Read below for details on the workings of the LRG and GRA.
For more information on the group check out the December 2018 LRG newsletter at: https://globalresearchalliance.org/n/livestock-research-group-newsletter-december-2018/
Media release: NZ-led rumen microbial genome work published in prestigious journal
A global scientific project led by New Zealand researchers, which has generated a reference set of genome sequences of microbes found in the stomachs of sheep and cattle, has been published in the respected international scientific journal Nature Biotechnology.
The project, called the Hungate1000, was led by former AgResearch scientist Dr Bill Kelly, and AgResearch scientist Dr Sinead Leahy. The pair brought together nearly 60 scientists from 14 research organisations across nine countries, who collaborated to generate a reference catalogue of 501 rumen microbial genomes—before Hungate1000, just 15 rumen microbial genomes were available to the scientific community.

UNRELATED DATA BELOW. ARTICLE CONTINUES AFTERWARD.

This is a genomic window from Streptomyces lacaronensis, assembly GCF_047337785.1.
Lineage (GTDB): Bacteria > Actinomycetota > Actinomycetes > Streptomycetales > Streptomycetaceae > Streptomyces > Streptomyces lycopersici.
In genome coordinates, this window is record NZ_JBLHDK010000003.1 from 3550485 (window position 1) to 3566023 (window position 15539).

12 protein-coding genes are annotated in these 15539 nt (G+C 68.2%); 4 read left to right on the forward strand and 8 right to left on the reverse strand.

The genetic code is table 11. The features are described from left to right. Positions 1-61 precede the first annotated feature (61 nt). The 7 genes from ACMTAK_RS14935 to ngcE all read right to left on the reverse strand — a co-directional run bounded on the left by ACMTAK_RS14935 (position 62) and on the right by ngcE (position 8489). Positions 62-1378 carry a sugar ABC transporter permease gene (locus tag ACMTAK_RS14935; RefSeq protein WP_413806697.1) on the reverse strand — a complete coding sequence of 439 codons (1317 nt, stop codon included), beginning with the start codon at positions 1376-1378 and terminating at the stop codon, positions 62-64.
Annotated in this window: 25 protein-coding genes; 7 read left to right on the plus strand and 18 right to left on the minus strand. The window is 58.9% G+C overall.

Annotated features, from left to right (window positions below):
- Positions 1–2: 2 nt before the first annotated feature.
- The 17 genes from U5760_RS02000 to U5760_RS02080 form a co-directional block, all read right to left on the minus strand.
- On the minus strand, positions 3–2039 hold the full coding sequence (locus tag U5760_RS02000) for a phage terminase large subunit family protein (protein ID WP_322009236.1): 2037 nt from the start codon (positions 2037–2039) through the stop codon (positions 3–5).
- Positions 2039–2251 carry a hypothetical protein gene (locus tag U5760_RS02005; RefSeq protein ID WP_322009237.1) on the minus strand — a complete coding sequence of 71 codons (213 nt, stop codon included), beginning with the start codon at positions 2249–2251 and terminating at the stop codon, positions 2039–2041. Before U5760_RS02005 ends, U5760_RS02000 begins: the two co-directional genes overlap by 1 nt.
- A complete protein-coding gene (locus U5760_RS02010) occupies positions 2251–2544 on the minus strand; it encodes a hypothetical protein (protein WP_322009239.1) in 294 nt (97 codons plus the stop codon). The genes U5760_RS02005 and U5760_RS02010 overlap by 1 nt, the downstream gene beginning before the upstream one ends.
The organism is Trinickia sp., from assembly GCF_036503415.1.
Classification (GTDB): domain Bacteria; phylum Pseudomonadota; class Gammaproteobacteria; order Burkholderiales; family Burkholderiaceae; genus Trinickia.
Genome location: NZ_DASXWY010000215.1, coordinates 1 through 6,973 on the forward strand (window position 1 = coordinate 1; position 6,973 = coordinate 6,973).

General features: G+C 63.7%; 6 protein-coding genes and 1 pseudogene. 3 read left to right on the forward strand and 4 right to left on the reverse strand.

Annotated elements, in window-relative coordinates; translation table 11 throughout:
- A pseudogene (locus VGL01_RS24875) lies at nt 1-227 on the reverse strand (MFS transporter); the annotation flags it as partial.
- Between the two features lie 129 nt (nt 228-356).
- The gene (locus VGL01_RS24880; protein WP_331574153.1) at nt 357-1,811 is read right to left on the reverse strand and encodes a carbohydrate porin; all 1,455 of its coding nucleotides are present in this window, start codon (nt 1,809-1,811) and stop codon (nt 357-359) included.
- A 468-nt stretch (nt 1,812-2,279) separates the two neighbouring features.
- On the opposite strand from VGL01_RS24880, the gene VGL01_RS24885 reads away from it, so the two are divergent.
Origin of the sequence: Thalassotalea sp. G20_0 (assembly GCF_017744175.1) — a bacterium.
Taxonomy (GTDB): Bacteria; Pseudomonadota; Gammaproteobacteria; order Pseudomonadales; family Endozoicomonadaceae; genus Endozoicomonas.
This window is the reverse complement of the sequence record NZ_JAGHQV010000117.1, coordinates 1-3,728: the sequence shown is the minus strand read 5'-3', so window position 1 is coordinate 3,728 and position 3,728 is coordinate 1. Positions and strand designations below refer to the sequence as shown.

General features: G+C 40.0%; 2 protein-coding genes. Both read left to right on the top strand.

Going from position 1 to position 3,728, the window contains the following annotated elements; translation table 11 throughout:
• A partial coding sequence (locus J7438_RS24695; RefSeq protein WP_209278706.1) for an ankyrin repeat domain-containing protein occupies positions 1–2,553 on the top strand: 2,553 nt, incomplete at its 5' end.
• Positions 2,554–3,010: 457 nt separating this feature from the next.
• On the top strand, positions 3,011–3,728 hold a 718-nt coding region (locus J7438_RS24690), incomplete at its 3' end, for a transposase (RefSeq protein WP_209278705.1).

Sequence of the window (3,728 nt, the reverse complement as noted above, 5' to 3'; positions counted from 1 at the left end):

Dr Kelly says the project was named after Bob Hungate, an American scientist who trained the first generation of New Zealand rumen microbiologists in the 1960s and 1970s.
“Bob Hungate developed the pioneering technique of growing anaerobic bacteria—that technique of culturing the microbes that then have their genomes sequenced has been the cornerstone of our project.”
Dr Kelly says the project gives a new understanding of what exactly is taking place inside a rumen.
“Hungate1000 means we can now start to reveal the intricacies of how the rumen microbial community functions, and provides a roadmap for where to take the science next,” he says. “This data can be translated into interventions that are useful, such as identifying targets for vaccines and inhibitors to reduce methane emissions and improve productivity, among other things.”